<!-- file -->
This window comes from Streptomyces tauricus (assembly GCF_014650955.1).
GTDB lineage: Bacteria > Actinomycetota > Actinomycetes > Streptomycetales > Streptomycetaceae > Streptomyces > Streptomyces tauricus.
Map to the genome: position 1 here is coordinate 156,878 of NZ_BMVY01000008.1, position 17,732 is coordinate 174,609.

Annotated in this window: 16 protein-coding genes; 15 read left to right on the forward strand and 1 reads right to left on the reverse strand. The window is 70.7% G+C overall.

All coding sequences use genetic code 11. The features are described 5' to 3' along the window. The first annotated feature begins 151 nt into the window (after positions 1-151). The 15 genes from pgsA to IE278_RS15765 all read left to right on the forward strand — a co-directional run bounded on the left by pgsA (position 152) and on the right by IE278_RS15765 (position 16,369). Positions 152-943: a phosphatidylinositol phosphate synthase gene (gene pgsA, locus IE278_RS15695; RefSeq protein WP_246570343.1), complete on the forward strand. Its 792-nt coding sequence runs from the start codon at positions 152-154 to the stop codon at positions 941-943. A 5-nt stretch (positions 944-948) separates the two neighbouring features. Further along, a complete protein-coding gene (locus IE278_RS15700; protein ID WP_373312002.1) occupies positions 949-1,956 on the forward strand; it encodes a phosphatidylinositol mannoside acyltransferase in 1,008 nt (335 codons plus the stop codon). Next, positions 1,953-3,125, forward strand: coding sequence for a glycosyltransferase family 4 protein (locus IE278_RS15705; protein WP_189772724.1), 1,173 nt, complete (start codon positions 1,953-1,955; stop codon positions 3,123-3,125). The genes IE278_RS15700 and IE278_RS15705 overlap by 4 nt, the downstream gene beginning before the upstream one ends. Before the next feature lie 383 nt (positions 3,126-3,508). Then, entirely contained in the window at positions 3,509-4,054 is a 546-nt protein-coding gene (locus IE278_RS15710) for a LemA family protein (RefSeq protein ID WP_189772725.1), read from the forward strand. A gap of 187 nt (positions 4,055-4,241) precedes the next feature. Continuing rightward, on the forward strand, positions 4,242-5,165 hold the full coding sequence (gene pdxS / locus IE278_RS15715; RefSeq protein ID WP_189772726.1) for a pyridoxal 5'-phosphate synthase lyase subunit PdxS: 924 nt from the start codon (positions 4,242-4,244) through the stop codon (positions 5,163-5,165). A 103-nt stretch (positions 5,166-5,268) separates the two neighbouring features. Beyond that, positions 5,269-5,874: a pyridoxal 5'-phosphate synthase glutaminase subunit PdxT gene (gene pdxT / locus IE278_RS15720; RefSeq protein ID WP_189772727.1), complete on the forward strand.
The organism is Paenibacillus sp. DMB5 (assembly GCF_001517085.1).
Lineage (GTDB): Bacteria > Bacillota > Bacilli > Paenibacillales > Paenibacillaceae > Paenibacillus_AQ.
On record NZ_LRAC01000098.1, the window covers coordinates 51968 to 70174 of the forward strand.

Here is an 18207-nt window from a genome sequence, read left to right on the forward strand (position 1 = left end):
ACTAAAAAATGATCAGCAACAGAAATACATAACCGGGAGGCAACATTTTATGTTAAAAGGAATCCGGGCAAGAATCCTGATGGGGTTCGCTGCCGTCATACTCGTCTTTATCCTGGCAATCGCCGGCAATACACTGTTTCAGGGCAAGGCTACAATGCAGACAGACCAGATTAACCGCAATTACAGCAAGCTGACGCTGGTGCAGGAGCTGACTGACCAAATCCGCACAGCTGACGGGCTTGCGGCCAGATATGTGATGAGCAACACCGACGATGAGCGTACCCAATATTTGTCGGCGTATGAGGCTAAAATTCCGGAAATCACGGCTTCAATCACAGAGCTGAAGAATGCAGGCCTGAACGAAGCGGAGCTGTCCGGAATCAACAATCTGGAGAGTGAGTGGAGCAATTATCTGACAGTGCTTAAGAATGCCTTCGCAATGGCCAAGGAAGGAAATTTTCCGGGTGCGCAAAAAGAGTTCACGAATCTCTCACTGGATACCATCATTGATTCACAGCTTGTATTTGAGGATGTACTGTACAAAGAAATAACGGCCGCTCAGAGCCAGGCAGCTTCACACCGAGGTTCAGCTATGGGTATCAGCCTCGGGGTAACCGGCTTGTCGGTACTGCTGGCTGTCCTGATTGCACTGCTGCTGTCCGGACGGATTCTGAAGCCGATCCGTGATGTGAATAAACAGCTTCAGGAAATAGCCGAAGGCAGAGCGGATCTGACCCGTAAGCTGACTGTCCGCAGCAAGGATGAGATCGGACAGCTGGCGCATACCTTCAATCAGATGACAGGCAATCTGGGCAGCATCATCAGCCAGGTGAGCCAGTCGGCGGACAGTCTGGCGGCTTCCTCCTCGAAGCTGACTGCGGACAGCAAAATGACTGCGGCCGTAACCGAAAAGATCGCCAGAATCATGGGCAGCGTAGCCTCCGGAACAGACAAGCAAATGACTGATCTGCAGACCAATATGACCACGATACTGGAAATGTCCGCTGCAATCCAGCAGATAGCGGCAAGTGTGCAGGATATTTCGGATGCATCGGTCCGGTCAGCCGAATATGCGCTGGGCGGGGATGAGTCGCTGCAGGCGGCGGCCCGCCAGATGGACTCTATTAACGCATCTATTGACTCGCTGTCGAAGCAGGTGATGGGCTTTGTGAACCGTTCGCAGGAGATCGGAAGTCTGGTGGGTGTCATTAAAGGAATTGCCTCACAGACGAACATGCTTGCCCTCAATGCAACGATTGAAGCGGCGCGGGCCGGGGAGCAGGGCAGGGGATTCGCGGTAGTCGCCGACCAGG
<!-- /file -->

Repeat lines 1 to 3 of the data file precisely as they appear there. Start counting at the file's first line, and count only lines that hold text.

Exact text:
This window comes from Streptomyces tauricus (assembly GCF_014650955.1).
GTDB lineage: Bacteria > Actinomycetota > Actinomycetes > Streptomycetales > Streptomycetaceae > Streptomyces > Streptomyces tauricus.
Map to the genome: position 1 here is coordinate 156,878 of NZ_BMVY01000008.1, position 17,732 is coordinate 174,609.